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Latina Icons Tribute Series Celebrates 7 Afro-Latinas for Black History Month


Desi Sanchez as Lisa “Left Eye” Lopes. (Image: Latina Icons)

Afro-Latina sheroes like La Lupe, Celia Cruz and Amara La Negra have gotten me through days when I needed a musical ode to my beauty, intersectional identity, and pride in my Blackness. I’ve found comfort in La Lupe’s “I do what I want — try me” attitude, the message in Celia Cruz’s “La Negra Tiene Tumbao,” and Amara La Negra’s unapologetic stance on who she is.

When I found out several of my sheroes would be recognized in a photo tribute, I was excited to see!

Linda Nieves-Powell, well-known New York playwright, filmmaker, and photographer, is honoring Afro-Latina musicians this Black History Month. Nieves-Powell launched Latina Icons last year, bringing back the popular photo series to highlight 7 Afro-Latina trailblazers during the annual celebration of Black identity and culture. The photo re-creations honor Celia Cruz, La Lupe, Irene Cara, Esperanza Spalding, Amara La Negra, Lisa “Left Eye” Lopes, and La India.


Jenny Saldaña as La Lupe (Image: Latina Icons)

Nieves-Powell recalls vividly moments in her childhood where she was picked on and bullied for her Latina identity. She admits it took its toll, however, she’s not only healed but used the arts to incite pride and affirm the beauty of all Latinas.

“My hope for the site, and for the initiative, is that general audiences learn about these wonderful trailblazing Latinas, as well as recognize the diverse beauty of our community,” says Nieves-Powell to  “But most importantly, for me, this is about identity and how I can help those in my community, who do not feel they meet the standard of beauty in this country, to create their own identity and standard of beauty.”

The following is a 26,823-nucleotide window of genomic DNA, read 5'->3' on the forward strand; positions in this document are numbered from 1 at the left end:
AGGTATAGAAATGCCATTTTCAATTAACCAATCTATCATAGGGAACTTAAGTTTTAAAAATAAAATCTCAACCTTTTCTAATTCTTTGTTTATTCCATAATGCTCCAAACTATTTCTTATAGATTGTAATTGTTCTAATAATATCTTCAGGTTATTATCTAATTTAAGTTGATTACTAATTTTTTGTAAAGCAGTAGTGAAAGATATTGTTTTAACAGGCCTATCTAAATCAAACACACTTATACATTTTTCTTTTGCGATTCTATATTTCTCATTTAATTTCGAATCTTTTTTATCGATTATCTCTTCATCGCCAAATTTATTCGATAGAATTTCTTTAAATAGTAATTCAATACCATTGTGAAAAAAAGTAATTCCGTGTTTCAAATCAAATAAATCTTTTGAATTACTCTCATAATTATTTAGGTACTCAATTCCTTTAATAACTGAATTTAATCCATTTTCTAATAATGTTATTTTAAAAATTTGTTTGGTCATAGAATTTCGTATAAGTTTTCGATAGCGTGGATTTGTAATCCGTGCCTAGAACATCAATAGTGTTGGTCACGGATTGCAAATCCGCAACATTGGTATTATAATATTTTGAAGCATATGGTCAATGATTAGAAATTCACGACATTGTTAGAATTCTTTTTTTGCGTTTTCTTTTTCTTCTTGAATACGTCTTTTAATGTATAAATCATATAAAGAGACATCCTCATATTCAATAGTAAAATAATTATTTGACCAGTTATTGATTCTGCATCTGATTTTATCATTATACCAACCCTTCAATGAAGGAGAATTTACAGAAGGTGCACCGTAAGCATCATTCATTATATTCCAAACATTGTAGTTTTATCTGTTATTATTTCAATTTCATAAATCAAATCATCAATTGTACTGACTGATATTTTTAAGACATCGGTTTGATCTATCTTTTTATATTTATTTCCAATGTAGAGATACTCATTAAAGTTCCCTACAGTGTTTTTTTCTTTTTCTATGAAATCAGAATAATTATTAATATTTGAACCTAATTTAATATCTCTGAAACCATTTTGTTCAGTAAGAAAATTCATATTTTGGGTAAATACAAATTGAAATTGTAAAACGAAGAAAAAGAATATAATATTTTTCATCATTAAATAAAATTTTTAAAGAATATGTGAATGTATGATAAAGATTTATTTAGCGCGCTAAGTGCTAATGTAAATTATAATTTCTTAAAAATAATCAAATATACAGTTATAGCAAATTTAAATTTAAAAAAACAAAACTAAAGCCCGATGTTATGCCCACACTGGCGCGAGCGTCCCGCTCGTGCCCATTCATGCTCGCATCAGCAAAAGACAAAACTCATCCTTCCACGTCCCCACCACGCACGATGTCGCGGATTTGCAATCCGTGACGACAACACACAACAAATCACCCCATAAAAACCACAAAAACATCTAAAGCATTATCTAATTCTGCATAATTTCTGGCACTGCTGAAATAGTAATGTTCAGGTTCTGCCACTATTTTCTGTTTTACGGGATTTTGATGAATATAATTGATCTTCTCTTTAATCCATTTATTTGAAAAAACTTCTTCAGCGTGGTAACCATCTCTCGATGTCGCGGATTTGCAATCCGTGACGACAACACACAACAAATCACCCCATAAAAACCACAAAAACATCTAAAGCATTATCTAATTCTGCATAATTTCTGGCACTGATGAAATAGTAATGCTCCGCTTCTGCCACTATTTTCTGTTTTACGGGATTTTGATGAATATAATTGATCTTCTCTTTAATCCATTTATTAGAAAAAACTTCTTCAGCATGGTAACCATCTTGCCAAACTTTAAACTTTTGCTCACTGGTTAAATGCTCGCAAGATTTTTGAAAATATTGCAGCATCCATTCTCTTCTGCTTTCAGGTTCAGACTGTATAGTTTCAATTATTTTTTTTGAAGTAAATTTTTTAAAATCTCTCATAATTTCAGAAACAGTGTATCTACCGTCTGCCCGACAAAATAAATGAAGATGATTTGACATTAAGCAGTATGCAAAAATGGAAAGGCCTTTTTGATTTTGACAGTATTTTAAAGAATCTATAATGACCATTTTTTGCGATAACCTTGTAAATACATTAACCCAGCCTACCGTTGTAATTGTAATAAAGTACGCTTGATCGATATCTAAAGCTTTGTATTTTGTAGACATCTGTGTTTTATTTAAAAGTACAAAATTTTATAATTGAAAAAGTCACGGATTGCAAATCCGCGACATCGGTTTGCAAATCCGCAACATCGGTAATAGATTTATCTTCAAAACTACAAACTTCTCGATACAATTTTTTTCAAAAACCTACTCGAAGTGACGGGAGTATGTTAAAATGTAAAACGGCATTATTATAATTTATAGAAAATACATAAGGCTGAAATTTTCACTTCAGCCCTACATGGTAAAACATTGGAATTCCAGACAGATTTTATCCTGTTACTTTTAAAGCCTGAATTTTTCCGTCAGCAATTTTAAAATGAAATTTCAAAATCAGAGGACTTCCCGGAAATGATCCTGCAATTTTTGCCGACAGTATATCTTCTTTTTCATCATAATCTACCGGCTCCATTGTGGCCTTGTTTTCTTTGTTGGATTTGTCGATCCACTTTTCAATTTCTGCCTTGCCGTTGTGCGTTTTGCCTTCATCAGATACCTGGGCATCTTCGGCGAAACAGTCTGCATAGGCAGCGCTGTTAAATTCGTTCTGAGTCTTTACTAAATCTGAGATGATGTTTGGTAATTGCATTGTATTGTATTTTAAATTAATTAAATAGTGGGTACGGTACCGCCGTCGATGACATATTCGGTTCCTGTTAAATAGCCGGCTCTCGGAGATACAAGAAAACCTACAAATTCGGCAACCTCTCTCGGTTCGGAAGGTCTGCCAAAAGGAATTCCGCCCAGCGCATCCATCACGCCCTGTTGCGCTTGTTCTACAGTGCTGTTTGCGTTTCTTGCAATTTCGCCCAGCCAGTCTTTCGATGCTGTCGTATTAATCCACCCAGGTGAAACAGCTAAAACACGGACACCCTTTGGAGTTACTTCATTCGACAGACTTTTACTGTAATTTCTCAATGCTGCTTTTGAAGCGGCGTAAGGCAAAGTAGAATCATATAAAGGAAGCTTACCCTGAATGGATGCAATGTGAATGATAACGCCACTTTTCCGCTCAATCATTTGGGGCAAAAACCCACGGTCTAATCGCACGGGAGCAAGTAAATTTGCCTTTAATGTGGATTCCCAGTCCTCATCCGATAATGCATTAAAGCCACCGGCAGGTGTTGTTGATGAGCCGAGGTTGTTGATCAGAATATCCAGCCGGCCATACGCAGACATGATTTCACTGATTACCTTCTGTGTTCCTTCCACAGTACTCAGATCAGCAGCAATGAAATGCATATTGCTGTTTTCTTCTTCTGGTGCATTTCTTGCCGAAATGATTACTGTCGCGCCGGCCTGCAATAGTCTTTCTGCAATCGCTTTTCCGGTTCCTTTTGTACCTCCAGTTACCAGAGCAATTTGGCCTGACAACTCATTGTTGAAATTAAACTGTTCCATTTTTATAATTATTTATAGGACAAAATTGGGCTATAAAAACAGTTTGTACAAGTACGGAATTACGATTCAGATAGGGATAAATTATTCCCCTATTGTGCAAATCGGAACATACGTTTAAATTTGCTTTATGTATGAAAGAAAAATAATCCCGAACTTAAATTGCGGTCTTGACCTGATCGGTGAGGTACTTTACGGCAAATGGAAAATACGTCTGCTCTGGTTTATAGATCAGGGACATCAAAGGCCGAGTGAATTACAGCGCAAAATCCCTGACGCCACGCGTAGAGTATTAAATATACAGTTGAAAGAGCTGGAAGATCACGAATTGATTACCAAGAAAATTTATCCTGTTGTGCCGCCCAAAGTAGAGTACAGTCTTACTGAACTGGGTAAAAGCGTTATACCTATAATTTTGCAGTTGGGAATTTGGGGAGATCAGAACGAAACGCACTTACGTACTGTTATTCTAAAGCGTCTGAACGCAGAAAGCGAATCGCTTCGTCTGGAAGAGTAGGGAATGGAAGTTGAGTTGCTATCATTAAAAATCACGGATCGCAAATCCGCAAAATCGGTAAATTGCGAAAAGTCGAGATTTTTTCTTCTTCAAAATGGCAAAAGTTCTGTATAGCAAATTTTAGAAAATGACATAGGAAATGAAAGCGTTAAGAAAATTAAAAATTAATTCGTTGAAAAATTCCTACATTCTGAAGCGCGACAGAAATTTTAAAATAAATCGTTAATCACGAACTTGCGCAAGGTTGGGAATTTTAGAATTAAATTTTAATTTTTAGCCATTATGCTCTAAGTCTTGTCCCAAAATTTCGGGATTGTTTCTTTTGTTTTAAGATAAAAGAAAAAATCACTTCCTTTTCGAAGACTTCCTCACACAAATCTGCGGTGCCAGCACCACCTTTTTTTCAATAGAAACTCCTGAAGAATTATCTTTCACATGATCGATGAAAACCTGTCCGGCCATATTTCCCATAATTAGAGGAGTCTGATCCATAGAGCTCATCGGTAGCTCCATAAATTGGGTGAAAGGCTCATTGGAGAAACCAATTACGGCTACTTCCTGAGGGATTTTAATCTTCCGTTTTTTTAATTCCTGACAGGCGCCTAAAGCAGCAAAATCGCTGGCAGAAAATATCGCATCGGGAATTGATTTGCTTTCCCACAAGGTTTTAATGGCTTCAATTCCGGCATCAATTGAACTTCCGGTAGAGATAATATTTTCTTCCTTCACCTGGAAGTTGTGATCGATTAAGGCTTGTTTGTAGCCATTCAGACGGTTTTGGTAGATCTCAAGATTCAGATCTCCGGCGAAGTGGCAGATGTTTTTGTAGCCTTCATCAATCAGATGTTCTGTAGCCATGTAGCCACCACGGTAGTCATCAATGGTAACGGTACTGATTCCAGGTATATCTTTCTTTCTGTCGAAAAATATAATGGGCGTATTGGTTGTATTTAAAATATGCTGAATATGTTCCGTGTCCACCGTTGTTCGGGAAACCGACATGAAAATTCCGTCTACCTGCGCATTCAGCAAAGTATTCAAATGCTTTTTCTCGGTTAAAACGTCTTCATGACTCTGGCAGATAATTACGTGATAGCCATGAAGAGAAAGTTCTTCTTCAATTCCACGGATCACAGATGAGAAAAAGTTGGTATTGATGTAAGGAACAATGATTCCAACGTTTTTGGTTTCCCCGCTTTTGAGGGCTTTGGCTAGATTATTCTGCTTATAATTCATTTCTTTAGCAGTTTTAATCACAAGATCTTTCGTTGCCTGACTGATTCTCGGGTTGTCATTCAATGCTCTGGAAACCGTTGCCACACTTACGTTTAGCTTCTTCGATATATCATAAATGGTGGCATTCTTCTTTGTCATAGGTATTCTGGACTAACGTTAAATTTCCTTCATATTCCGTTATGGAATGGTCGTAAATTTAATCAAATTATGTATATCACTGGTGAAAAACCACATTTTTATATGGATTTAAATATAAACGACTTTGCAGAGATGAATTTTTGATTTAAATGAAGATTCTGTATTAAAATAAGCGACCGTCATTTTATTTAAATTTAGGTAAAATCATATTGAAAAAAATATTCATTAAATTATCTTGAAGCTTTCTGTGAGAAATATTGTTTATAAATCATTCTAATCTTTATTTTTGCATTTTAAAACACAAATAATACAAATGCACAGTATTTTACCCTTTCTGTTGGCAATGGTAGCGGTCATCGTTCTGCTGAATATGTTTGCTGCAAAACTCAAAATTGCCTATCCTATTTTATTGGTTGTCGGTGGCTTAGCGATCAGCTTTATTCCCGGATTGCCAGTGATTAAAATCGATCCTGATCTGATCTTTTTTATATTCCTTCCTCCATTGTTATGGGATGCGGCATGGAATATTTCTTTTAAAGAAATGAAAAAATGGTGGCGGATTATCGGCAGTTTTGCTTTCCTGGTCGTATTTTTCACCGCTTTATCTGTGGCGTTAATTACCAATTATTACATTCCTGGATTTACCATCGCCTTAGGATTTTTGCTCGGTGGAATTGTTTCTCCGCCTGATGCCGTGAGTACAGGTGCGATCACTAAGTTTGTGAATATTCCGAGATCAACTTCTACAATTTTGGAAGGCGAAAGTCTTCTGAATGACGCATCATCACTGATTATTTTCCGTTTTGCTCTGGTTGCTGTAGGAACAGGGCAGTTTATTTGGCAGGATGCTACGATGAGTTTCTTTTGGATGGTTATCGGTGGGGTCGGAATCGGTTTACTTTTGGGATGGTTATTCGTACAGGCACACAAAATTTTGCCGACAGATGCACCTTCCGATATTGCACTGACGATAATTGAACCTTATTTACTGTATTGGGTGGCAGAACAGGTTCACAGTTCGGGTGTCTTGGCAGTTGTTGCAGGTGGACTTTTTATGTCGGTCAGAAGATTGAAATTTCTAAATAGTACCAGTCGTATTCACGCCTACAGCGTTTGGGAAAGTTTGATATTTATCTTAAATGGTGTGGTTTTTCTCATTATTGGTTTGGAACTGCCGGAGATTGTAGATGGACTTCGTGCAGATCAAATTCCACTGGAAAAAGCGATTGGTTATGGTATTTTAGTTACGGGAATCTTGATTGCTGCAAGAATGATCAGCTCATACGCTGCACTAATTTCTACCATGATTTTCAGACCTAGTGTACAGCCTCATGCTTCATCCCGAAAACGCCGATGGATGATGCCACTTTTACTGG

When you enter the Latina Icons site, you’re welcomed by a powerful message written by Afro-Latina activist, writer and speaker Sofia Quintero.

“…Linda’s Afro-Latina Icons is more than just a reflection or affirmation,” Quintero writes. “It takes a stance that because of enduring anti-Blackness, anti-Latino racism and misogyny, especially on social media, has become more important than ever to take. Her stance is this: these Afro-Latinas are icons to everyone. Music is the universal language, and so by choosing to recreate these gorgeous artists as they appear on their album covers, Linda reminds us that they are beacons to everyone across race, ethnicity and gender. And to select women across decade and genre – from La Lupe to Lisa ‘Left Eye’ Lopes to Amara La Negra, she asserts that Afro-Latina genius is not rare.”

The Afro-Latina icons are cast by seven models, including transgender model, Marisol Leyva, sister of Selenis Levya of Orange Is The New Black.

Who’s your favorite Afro-Latina icon? Let us know in the comments section.


[Click here to see all of the iconic portraits.] 


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